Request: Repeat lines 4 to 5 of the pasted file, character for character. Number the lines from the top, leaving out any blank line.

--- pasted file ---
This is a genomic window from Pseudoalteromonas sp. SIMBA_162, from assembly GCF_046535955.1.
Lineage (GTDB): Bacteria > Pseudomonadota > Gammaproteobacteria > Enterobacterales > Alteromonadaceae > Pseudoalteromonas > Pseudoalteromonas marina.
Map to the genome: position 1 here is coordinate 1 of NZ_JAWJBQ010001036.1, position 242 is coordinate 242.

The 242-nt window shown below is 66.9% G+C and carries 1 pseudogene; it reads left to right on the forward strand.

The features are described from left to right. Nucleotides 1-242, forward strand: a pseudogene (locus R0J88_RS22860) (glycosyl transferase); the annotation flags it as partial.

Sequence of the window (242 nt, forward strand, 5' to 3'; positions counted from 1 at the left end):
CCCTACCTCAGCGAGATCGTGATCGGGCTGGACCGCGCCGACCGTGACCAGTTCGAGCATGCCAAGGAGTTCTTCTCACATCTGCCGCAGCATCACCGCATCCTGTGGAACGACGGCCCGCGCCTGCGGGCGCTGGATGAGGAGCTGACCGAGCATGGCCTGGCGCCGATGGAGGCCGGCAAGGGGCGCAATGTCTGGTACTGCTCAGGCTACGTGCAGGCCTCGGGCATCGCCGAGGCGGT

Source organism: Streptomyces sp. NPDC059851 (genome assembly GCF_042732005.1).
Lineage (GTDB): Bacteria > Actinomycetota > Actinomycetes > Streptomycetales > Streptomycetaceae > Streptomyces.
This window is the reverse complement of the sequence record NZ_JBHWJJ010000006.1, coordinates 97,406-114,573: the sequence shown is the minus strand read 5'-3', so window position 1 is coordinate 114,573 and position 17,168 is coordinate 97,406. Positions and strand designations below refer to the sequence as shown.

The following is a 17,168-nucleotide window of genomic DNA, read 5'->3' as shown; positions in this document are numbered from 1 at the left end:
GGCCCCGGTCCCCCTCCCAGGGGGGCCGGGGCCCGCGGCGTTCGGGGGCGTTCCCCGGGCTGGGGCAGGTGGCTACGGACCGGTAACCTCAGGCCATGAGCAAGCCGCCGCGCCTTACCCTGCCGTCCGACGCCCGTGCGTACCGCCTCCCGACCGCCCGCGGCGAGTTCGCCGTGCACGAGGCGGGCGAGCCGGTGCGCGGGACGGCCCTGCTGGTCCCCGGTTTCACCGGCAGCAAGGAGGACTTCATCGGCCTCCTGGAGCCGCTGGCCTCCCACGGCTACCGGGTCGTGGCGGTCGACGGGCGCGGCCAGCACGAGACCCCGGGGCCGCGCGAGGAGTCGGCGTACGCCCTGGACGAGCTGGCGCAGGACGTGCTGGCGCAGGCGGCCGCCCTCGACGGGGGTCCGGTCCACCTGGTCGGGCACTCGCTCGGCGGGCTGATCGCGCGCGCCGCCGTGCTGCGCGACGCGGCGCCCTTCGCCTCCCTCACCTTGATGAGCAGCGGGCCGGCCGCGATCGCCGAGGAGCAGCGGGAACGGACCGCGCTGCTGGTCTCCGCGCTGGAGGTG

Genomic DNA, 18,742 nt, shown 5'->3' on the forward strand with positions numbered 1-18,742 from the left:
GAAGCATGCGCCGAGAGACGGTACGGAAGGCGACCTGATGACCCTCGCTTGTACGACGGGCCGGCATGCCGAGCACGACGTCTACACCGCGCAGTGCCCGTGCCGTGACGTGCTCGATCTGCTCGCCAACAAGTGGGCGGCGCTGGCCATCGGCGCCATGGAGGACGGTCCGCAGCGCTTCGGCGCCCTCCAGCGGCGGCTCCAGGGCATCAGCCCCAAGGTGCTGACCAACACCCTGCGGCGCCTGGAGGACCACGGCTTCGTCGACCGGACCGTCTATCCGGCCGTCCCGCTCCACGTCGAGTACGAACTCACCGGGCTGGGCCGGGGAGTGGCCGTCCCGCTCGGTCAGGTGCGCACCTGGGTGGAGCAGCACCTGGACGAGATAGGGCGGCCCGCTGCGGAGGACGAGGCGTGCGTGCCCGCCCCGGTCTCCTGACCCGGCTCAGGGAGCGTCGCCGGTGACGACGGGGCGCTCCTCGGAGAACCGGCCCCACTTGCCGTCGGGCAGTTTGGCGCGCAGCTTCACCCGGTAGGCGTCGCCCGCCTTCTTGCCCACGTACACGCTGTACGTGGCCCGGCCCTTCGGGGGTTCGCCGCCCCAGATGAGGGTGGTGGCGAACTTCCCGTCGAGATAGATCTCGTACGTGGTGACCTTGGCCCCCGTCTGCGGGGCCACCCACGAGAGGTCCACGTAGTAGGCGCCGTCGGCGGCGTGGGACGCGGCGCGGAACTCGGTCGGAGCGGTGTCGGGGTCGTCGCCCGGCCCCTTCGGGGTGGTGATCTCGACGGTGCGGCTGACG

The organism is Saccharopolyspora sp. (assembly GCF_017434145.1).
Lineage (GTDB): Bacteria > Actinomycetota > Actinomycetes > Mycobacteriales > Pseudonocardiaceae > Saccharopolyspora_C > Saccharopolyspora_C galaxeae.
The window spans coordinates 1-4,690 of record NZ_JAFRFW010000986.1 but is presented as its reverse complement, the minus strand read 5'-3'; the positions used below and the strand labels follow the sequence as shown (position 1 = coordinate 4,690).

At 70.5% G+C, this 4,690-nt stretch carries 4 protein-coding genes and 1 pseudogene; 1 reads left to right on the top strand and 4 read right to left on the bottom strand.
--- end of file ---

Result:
The 242-nt window shown below is 66.9% G+C and carries 1 pseudogene; it reads left to right on the forward strand.

The features are described from left to right. Nucleotides 1-242, forward strand: a pseudogene (locus R0J88_RS22860) (glycosyl transferase); the annotation flags it as partial.